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Role of Project Manager in Agile

 
Rahul Mahindrakar
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Hi

In a Scrum there are three identified roles

1) Scrum Master
2) Product Owner
3) Team

Where does the Project Manager fit in. Is he just the line manager.

Where is the HR fit in and any ideas of how evaluations are done.

Thanks
Rahul
 
John Jai
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We just moved into the Scrum methodology a month ago.

My project manager took the role of the Scrum Master. POP (Product Owner Proxy) is held by a business person.
 
Rahul Mahindrakar
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Hi

This is pretty interesting because moving from a project Manager to a Scrum Master means moving to Servant Leadership.

Must be pretty difficult process.

Then who handles the HR related stuff

Br
Rahul
 
John Jai
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I indicated my manager in the client as the 'project manager'. My HR related stuff was not managed by her. She is the client.
 
Junilu Lacar
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This thread is a bit dated but I'll give an answer anyway for the benefit of any lurkers out there.

The issue of roles and responsibilities in Scrum vs. HR hierarchy can be a sticky one to resolve. The best approach I have seen is to separate the Scrum team and roles from the HR-related hierarchy. That is, they should be fairly independent of each other. It's mostly a bad idea to make a functional/line manager the Scrum Master on a team comprised mostly of his/her direct or indirect reports. I think there is a better chance of forming self-organized and highly collaborative teams when the Scrum Master does not have a direct reporting line with any of the other Scrum team members. Likewise with other members of the team to each other. Of course, you'll often still have to empower some individuals to make high-level decisions for the team and give enough authority to the Scrum Master so that he/she can remove any obstacles to the team's progress.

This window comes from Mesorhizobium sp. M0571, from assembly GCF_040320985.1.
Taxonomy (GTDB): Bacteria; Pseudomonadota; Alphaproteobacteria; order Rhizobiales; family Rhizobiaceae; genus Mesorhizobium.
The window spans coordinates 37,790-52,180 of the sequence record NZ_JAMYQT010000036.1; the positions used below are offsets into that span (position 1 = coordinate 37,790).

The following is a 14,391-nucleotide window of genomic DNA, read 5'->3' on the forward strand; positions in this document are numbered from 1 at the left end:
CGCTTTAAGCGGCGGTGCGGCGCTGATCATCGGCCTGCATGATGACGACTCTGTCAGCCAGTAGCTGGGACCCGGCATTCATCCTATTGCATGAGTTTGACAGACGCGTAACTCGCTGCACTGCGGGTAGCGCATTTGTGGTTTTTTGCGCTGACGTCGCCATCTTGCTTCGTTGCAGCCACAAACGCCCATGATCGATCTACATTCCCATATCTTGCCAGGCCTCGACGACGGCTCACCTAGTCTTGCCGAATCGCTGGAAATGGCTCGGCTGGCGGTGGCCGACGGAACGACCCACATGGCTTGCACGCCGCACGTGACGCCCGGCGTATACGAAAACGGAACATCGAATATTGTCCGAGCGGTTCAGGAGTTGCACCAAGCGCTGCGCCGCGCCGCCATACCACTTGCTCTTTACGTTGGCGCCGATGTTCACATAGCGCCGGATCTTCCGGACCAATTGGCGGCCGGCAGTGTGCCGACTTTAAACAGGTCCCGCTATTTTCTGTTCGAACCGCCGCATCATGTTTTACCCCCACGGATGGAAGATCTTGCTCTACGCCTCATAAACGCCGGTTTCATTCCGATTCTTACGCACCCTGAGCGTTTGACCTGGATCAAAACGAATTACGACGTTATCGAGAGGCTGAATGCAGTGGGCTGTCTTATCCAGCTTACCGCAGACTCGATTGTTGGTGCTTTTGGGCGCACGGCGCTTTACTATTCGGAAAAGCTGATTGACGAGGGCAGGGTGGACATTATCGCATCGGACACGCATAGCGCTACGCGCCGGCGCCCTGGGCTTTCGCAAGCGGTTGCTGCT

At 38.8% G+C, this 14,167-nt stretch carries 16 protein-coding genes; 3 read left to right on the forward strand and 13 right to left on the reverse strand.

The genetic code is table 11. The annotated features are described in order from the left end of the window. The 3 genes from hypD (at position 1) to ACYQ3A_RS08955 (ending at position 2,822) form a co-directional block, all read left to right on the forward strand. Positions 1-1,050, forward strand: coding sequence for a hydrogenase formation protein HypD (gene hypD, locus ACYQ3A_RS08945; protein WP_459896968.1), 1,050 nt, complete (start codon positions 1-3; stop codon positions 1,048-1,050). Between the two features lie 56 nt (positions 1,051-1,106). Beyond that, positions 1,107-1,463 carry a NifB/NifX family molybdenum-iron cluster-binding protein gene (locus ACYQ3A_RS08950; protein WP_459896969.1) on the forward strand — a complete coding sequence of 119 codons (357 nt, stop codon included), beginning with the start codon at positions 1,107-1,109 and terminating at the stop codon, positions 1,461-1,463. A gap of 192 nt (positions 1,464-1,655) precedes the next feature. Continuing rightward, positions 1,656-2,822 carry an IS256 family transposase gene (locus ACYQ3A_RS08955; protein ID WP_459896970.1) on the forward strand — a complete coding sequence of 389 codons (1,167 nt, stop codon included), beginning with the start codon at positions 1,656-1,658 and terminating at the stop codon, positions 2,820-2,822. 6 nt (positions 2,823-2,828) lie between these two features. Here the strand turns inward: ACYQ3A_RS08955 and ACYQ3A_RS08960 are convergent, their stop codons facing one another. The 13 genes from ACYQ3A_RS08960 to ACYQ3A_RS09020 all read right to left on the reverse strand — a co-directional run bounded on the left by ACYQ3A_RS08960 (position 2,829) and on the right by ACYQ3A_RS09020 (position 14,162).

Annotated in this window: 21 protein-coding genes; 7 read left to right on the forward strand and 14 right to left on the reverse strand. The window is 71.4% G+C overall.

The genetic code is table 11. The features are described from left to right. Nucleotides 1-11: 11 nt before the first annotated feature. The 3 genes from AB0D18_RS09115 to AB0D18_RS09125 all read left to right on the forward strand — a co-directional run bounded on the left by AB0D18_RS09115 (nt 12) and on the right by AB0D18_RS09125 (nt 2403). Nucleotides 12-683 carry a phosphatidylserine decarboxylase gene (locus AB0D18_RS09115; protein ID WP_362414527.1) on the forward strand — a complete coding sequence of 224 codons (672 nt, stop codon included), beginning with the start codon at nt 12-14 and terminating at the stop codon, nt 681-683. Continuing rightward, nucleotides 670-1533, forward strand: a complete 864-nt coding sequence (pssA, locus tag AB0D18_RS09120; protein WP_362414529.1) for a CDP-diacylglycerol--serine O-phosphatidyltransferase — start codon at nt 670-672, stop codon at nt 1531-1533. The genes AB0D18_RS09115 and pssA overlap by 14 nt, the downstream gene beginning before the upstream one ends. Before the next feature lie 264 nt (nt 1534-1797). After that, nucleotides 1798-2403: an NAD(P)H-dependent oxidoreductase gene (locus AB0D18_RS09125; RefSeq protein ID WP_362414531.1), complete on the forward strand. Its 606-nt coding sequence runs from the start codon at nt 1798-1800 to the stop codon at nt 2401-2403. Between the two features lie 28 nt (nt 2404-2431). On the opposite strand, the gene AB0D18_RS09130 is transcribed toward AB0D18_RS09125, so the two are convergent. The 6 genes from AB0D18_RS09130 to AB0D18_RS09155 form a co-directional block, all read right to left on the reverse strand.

The HR hierarchy concern usually has to do with performance evaluations, bonuses, and promotions. Individual performance evaluations should factor in feedback from other members of the Scrum team, the product owner, and customers. Many companies are also starting to factor in a team-level performance score to determine baselines for bonuses. This is seen as a way to encourage team behavior, where the team succeeds or fails as a single unit. It can help discourage the "Well, I got my stuff done, it's the other guys on the team that messed up." type of mentality and foster the practice known as Collective Ownership.

When you have a high-performing Scrum team, transparency of their work and success/failure is high so functional/line managers should be able to see just by looking at the information radiators and metrics (e.g. velocity, burn-down rates, running tested feature count, code coverage, commit rates, etc.) gathered from the releases and iterations just how the teams and individuals are doing. This should provide enough information for a performance evaluation and review.

Hope this helps.
 
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